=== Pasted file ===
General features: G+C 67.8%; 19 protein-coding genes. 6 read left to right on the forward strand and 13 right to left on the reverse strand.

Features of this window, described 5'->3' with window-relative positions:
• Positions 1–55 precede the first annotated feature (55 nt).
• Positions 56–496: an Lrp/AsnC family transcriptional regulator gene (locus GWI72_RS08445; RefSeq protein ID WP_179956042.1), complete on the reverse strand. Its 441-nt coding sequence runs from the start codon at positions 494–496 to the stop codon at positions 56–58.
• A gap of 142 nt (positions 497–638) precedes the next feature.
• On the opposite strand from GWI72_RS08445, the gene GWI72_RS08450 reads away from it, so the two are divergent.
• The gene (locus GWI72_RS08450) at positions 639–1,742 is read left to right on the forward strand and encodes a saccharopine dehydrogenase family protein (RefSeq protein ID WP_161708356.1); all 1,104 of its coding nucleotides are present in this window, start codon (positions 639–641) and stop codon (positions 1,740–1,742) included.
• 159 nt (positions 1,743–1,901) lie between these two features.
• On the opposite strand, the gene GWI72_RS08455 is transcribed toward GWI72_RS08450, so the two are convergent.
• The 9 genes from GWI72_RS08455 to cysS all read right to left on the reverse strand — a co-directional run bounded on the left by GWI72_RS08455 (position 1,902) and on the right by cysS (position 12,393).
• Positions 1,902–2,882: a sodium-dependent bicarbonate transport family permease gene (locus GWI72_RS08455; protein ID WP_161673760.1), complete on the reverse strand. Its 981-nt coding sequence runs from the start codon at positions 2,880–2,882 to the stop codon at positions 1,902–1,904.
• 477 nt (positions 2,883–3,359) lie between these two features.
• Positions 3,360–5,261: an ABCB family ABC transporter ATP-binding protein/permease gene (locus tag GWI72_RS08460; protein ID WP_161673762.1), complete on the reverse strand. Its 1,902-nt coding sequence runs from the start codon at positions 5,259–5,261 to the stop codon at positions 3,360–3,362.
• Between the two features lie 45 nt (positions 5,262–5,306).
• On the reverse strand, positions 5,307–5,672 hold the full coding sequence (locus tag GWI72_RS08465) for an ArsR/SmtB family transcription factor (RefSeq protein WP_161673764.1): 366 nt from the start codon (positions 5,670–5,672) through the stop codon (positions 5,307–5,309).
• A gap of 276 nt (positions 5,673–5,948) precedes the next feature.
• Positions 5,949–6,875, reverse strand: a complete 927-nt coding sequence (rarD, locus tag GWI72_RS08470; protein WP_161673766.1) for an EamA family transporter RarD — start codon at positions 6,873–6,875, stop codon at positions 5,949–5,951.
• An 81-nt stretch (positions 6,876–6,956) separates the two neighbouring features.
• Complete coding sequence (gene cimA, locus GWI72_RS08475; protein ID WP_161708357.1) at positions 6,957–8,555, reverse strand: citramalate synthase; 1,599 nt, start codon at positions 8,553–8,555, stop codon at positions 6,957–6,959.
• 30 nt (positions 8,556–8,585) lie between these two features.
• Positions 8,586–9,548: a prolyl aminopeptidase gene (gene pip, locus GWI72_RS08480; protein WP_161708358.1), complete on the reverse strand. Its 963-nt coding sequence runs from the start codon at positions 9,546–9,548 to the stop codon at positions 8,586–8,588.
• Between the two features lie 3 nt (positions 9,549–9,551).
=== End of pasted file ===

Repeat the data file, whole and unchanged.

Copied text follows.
General features: G+C 67.8%; 19 protein-coding genes. 6 read left to right on the forward strand and 13 right to left on the reverse strand.

Features of this window, described 5'->3' with window-relative positions:
• Positions 1–55 precede the first annotated feature (55 nt).
• Positions 56–496: an Lrp/AsnC family transcriptional regulator gene (locus GWI72_RS08445; RefSeq protein ID WP_179956042.1), complete on the reverse strand. Its 441-nt coding sequence runs from the start codon at positions 494–496 to the stop codon at positions 56–58.
• A gap of 142 nt (positions 497–638) precedes the next feature.
• On the opposite strand from GWI72_RS08445, the gene GWI72_RS08450 reads away from it, so the two are divergent.
• The gene (locus GWI72_RS08450) at positions 639–1,742 is read left to right on the forward strand and encodes a saccharopine dehydrogenase family protein (RefSeq protein ID WP_161708356.1); all 1,104 of its coding nucleotides are present in this window, start codon (positions 639–641) and stop codon (positions 1,740–1,742) included.
• 159 nt (positions 1,743–1,901) lie between these two features.
• On the opposite strand, the gene GWI72_RS08455 is transcribed toward GWI72_RS08450, so the two are convergent.
• The 9 genes from GWI72_RS08455 to cysS all read right to left on the reverse strand — a co-directional run bounded on the left by GWI72_RS08455 (position 1,902) and on the right by cysS (position 12,393).
• Positions 1,902–2,882: a sodium-dependent bicarbonate transport family permease gene (locus GWI72_RS08455; protein ID WP_161673760.1), complete on the reverse strand. Its 981-nt coding sequence runs from the start codon at positions 2,880–2,882 to the stop codon at positions 1,902–1,904.
• 477 nt (positions 2,883–3,359) lie between these two features.
• Positions 3,360–5,261: an ABCB family ABC transporter ATP-binding protein/permease gene (locus tag GWI72_RS08460; protein ID WP_161673762.1), complete on the reverse strand. Its 1,902-nt coding sequence runs from the start codon at positions 5,259–5,261 to the stop codon at positions 3,360–3,362.
• Between the two features lie 45 nt (positions 5,262–5,306).
• On the reverse strand, positions 5,307–5,672 hold the full coding sequence (locus tag GWI72_RS08465) for an ArsR/SmtB family transcription factor (RefSeq protein WP_161673764.1): 366 nt from the start codon (positions 5,670–5,672) through the stop codon (positions 5,307–5,309).
• A gap of 276 nt (positions 5,673–5,948) precedes the next feature.
• Positions 5,949–6,875, reverse strand: a complete 927-nt coding sequence (rarD, locus tag GWI72_RS08470; protein WP_161673766.1) for an EamA family transporter RarD — start codon at positions 6,873–6,875, stop codon at positions 5,949–5,951.
• An 81-nt stretch (positions 6,876–6,956) separates the two neighbouring features.
• Complete coding sequence (gene cimA, locus GWI72_RS08475; protein ID WP_161708357.1) at positions 6,957–8,555, reverse strand: citramalate synthase; 1,599 nt, start codon at positions 8,553–8,555, stop codon at positions 6,957–6,959.
• 30 nt (positions 8,556–8,585) lie between these two features.
• Positions 8,586–9,548: a prolyl aminopeptidase gene (gene pip, locus GWI72_RS08480; protein WP_161708358.1), complete on the reverse strand. Its 963-nt coding sequence runs from the start codon at positions 9,546–9,548 to the stop codon at positions 8,586–8,588.
• Between the two features lie 3 nt (positions 9,549–9,551).